Step #5 – Setup your company

Here, the choice is yours – setup a company or fly sole prop (sole proprietorship). Sole props have one good thing going for them and that is they are super quick and easy to setup. Simply choose a business name, go to the bank, and get rocking. However, if you are planning on making a career out of flying drones and performing industrial inspections, it’s a good idea to at least set your business up under an LLC (limited liability corporation). This type of setup will protect your personal assets from being accessed (taken) in a court of law. Without going into a lot of legal details and minutiae suffice it to say that going the LLC is a good route. It costs money and the amount varies from state to state. In Texas I paid ~$300.00 to set mine up.

 

Step #6 – Obtain drone insurance

Here are a few reputable companies that offer drone insurance. Some companies offer insurance on a per hour basis whereas others charge between $600-$800 per year for coverage:

  1. Verifly – on demand drone insurance purchased via phone app for as little as $10.00 per hour.
  2. Drone Insurance – quickly and easily get an insurance quote for your drone.
  3. Avion Drone Insurance – bespoke drone insurance.

 

Step #7 – Create a business website

When I first began drone inspections, it literally was like the wild west. I flew under the radar, quickly and quietly, and didn’t have a website. To companies, it didn’t really matter whether I had one or not. However, as competition in drone inspections heats up, it’s important to differentiate yourself as best you can. Thus, creating a website is a good idea if not an absolute must.

 

Step #8 – Design a logo and create business cards

If cost is an important thing to you, then you can design a logo for yourself for free using Google Draw or Adobe Illustrator. If price isn’t a problem for you, I suggest using 99 Designs for your logo creation needs. Essentially, 99Designs will take your description for the type of logo you want for your company and then send it out to hundreds of designers from all over the world. You’ll then be able to look at all of the proposed designs from the designers and select the one you like most. This costs ~$300.00.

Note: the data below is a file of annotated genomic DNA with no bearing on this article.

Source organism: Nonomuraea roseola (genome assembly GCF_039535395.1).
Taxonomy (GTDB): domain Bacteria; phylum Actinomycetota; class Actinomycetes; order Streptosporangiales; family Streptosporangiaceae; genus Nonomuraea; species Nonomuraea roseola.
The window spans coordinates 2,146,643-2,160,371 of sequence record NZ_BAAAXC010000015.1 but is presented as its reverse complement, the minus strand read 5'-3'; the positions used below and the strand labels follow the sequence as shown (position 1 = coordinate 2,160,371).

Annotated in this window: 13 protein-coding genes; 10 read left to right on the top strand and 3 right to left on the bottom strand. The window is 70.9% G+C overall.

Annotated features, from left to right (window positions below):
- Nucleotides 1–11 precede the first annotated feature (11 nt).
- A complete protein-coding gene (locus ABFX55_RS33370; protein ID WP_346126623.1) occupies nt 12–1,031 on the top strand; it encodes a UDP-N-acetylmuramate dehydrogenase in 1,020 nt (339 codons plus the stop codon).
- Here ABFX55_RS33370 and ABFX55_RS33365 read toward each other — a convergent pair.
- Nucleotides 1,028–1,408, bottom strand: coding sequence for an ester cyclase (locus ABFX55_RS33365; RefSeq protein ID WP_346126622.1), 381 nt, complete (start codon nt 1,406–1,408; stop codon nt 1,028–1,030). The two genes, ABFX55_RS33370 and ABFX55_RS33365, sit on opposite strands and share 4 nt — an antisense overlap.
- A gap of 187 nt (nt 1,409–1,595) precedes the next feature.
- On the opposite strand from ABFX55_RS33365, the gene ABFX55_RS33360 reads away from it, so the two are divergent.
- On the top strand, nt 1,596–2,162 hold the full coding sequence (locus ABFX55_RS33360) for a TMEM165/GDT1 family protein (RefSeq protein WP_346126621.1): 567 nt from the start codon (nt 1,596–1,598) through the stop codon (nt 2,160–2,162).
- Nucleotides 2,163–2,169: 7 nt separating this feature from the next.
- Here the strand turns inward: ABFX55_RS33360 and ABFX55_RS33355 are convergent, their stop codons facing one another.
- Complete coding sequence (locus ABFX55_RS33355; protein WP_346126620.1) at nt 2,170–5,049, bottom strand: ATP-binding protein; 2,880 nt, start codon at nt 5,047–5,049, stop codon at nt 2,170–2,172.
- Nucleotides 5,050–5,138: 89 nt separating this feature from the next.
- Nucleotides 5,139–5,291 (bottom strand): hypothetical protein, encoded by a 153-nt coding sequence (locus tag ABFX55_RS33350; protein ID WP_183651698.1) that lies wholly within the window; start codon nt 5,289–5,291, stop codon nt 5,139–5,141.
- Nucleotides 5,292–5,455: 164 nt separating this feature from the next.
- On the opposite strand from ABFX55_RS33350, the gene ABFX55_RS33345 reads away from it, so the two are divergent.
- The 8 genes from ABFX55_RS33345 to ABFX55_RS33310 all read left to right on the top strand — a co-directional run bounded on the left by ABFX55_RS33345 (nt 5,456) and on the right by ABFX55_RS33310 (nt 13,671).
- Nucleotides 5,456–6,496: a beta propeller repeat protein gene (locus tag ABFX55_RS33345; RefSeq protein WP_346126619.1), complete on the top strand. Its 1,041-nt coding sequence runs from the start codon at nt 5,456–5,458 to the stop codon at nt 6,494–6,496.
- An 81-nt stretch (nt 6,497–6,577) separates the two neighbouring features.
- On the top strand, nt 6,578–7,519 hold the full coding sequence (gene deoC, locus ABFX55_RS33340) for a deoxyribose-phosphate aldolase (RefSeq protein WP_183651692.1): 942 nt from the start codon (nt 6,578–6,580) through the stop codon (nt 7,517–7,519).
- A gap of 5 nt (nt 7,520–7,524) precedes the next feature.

Step #9 – Research and discover companies and facilities near you

Google is your friend. First, you’ll want to open a fresh page in Google Docs so you can notate the contact information for all of the companies you’re about to discover. Next, you want to use Google to search for relevant companies in your city and/or area. You’ll want to search for (1) oil and gas companies, (2) energy companies, (3) wind farms, and (4) new construction projects. Typically you won’t use Google to search for new construction projects. The best way to find new construction projects is to drive around in your city and look for them, jotting down the location of all that you come by. Once you have a decent sized list of companies noted, you’re all set!

 

Step #10 – Visit all the facilities listed below and make your sales pitch

Two things: (1) remember the logical framework laid out at the beginning of this post, it’s your friend, and (2) you’ll want to take a few things along:

  1. iPad – A picture is worth a thousand words right? Of course it is, so instead of walking in and telling a high ranking VP about everything your drone can do, why not show them instead? Show them videos and pictures that you’ve taken with the drone, so they can see what true 4k image quality looks like. Trust me, words don’t do it justice. If you don’t have an IPAD, get one. I highly recommend not going and trying to land jobs if you don’t have one. You’ll be wasting an opportunity.
  2. Business cards. The company will need your contact information.

Now that you’re armed with your iPad and business cards, you’re ready to take on:

Oil and Gas Companies

Rusted oil tanks in need of inspection.

Rusted oil tanks in need of inspection.

First a little back story, actually two backstories. First off, oil and gas companies have traditionally used small airplane companies to fly over their pipelines and inspect for leaks and emissions. A lot of the pipelines these airplanes fly are longer sections of pipe i.e. 20+ miles. Understand, you cannot fly a 20 mile section of pipe with a drone. Thus, your goal is to determine the shorter sections of pipeline the company has ~10 miles or less. At this distance you can compete with the airplanes and cut them out. Your pitch is simple: you can fly the small sections of pipeline, inspecting for leaks etc, and charge half of what they’re paying the airplane guys. Second backstory, in January 2016 the government mandated that all oil and gas companies perform emissions inspections. This is an absolute beast of an opportunity. Why? Because the government is forcing all companies to do this! You’re the solution to the government and the company’s problem! Think long term contracts with the oil and gas companies if you land this. You can easily make $30,000-$80,000 per month if you land one of these contracts.